Co-creating accessible futures through new mobility services
Dr Nikolas Thomopoulos and an impressive list of partners, have been awarded ESRC IAA funding for a project which will engage with the public to address the lack of a ‘citizen’s view’ in the design of new technology based mobility services.
All digital technology based mobility services tested and deployed today, from shared taxi rides and shared bicycle schemes to electric and autonomous vehicles, are considered new mobility services. They feature as a prominent solution globally to address climate change and the United Nations Sustainable Development Goals, given the high contribution of transport in Green House Gas emissions. Yet, one missing link of all these developments has been the citizens’ view.
The WISE-ACT (Wider Impacts and Scenario Evaluation of Autonomous and Connected Transport) international survey distributed in more than 20 countries within Europe and beyond, collected more than 4,000 responses and a critical finding which led the European Commission to reconsider its approach to new mobility services has been the low acceptance level from the general public, particularly within certain localities.
According to ScienceWise, a UK Government initiative which currently includes Future of Mobility in their priority themes, policies which do not take citizen and user views into account, can be hard to implement, costly to amend and have negative social impacts.
There is sustained uncertainty regarding the uptake of shared mobility services for leisure or commuting journeys and the respective impact on congestion, which has been further exacerbated during the COVID-19 pandemic.
Experts feel that a holistic approach where citizens have a core role is essential given that new mobility services are technologically complex and challenge a series of established social norms and practices for users and businesses.
This need for a new approach will be addressed through an ESRC IAA funded project, allowing local citizens to voice and visualise their concerns. By co-creating an approach with local experts and stakeholders the team will adjust large scale survey findings to make them relevant for local communities in the UK including marginalised socio-economic groups such as disabled, aged, single-parents and those affected by the digital divide.
Dr Nikolas Thomopoulos is an Associate Professor in Transport. Before joining Surrey, he was a researcher at LSE Cities and at the Institute for Transport Studies of the University of Leeds, where he was also a Marie Curie fellow. He studied economics at the University of Macedonia in Greece, then completed his MSc at the University of Oxford and subsequently acquired his PhD from the University of Leeds. Following his studies in Greece, Germany and the UK he has contributed in a range of FP-6, FP-7, H2020 funded research projects and has advised start-ups as an independent business consultant. In the build-up to COP-21 he co-ordinated research within the New Climate Economy project which was funded by national governments, and collaborated with established academics and practitioners across the globe. In 2015 he was an advisor for the Best Conceptual Project of the London Planning Awards.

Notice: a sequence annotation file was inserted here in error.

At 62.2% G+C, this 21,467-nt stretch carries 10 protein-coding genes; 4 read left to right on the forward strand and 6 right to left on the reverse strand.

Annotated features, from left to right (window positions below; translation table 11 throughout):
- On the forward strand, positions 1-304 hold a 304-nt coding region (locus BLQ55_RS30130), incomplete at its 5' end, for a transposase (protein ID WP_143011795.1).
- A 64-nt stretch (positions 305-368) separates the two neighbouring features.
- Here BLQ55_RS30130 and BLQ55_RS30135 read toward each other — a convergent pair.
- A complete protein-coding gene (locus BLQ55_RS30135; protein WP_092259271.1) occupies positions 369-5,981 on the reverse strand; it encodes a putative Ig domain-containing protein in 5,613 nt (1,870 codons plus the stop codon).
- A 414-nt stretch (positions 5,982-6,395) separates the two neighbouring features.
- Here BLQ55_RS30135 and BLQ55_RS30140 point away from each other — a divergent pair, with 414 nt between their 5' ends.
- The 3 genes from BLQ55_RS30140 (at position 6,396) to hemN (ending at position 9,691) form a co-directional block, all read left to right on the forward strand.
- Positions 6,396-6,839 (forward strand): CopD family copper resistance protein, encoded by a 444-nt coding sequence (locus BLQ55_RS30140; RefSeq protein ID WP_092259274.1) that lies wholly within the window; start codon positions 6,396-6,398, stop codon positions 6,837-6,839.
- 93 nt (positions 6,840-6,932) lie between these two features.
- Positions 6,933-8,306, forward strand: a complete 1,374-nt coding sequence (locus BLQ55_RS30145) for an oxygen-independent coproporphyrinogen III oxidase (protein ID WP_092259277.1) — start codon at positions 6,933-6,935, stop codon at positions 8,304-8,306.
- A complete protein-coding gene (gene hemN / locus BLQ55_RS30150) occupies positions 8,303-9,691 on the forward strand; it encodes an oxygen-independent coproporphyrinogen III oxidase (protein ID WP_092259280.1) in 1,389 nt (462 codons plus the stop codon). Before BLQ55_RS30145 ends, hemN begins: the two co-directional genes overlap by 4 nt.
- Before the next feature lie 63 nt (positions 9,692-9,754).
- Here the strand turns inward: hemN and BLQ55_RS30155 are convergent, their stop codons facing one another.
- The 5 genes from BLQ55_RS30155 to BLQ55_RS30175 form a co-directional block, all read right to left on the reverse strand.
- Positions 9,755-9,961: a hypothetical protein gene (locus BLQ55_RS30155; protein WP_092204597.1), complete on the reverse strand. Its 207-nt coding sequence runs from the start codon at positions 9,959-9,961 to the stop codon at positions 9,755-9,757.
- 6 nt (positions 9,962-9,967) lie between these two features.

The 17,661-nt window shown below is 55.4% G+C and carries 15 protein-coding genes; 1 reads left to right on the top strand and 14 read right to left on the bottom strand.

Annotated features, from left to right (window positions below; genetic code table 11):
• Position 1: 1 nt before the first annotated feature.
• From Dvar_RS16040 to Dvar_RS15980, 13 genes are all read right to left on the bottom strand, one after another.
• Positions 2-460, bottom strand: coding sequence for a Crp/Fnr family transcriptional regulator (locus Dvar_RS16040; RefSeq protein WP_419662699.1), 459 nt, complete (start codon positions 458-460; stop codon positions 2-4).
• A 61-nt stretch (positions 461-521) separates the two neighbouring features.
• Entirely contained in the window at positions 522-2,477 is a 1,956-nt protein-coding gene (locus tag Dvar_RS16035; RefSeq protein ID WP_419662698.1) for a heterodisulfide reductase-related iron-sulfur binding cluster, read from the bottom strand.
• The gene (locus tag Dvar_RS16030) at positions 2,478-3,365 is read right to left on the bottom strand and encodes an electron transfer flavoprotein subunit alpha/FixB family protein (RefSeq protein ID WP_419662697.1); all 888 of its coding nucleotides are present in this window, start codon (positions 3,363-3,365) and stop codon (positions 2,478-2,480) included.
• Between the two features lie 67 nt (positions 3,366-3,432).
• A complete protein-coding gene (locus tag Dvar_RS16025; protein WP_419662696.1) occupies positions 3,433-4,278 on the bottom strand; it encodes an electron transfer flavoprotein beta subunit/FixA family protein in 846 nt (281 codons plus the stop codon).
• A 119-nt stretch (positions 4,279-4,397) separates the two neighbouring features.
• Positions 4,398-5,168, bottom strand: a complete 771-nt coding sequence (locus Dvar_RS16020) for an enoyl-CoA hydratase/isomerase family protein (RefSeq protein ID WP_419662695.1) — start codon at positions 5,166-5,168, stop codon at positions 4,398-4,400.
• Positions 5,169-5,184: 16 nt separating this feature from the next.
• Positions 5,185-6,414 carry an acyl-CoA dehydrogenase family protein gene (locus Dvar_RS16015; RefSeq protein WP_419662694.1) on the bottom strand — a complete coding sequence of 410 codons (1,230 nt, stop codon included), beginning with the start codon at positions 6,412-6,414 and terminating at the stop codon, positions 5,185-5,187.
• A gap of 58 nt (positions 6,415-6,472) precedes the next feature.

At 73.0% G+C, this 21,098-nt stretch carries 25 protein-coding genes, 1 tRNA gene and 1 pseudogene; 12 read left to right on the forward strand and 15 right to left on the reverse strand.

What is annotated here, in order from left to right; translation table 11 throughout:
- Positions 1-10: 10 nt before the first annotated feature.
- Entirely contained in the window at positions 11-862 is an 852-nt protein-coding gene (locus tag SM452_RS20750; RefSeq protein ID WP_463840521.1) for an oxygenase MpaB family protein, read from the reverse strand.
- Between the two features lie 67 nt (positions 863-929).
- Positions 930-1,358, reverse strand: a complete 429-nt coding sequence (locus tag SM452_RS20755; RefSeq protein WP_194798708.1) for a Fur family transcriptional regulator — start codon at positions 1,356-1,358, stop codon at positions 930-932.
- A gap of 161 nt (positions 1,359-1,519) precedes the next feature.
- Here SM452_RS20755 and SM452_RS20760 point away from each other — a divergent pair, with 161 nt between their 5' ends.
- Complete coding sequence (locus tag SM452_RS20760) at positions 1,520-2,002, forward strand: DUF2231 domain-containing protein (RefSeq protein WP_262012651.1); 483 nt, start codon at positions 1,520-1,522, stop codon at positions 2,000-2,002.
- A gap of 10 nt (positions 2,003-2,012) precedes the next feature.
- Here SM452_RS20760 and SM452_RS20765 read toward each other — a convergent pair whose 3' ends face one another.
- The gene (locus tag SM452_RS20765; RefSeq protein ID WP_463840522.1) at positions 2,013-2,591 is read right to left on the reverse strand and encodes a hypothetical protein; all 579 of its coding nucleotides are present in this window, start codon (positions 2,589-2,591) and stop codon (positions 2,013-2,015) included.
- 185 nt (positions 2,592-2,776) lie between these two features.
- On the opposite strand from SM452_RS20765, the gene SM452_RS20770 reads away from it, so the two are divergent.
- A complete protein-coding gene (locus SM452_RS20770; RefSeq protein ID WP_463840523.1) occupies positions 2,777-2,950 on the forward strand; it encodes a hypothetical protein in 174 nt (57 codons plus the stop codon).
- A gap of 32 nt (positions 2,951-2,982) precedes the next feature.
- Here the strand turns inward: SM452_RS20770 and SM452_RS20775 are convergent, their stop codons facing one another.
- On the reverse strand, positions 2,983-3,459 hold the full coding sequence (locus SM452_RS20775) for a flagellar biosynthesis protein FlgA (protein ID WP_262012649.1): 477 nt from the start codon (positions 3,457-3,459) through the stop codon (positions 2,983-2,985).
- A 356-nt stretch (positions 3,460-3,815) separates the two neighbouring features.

He has been an academic visitor at the Joint Research Centre of the European Commission, the Chair of a RSA Research Network on 'smart' and 'green' regional growth, a contributor to the planning of the Surrey MaaS project and a member of UK academic missions to Brazil and China. In addition to being an evaluator of funding proposals, a member of Technical Programme Committees of large conferences, he has delivered keynote presentations at conferences, hosted international workshops, co-edited books and special issues about ICT for transport, urban mobility futures and autonomous vehicles. Currently he is the Principal Investigator of the University of Surrey Living Lab leading a project focusing on active travel, a UK representative at the Global Digital Human Rights Network and the Chair of WISE-ACT (Wider Impacts and Scenario Evaluation of Autonomous and Connected Transport), a research network of more than 150 experts in 42 countries.
Having more than 10 years teaching experience in the UK at both undergraduate and postgraduate levels has contributed in understanding the needs to enhance the learning experience of home and overseas students. He has supervised MSc and PhD dissertations, whilst he has delivered guest lectures at LSE, UCL, UPV and Westminster, including the delivery of executive education courses to British Government officials and to executives in Vietnam.
The objective of this project is to communicate research findings to the general public effectively and adjust key messages to be incorporated in future policies.
Project outputs will be of interest to businesses developing new mobility services, particularly those targeting marginalised or underrepresented socio-economic groups whose rights are often not taken into account.
Through the initial workshop, local stakeholders will co-design the citizen engagement event approach, ensuring their uptake and adjustment to their local context.
Impact will be assessed through the number of public engagement events, expressions of interest and requests for project materials.
The project will merge research with the visualisation of public opinion and citizen values, contributing in the adoption of citizen science and the launch of a Citizens Forum at will create long-term and synergistic impact.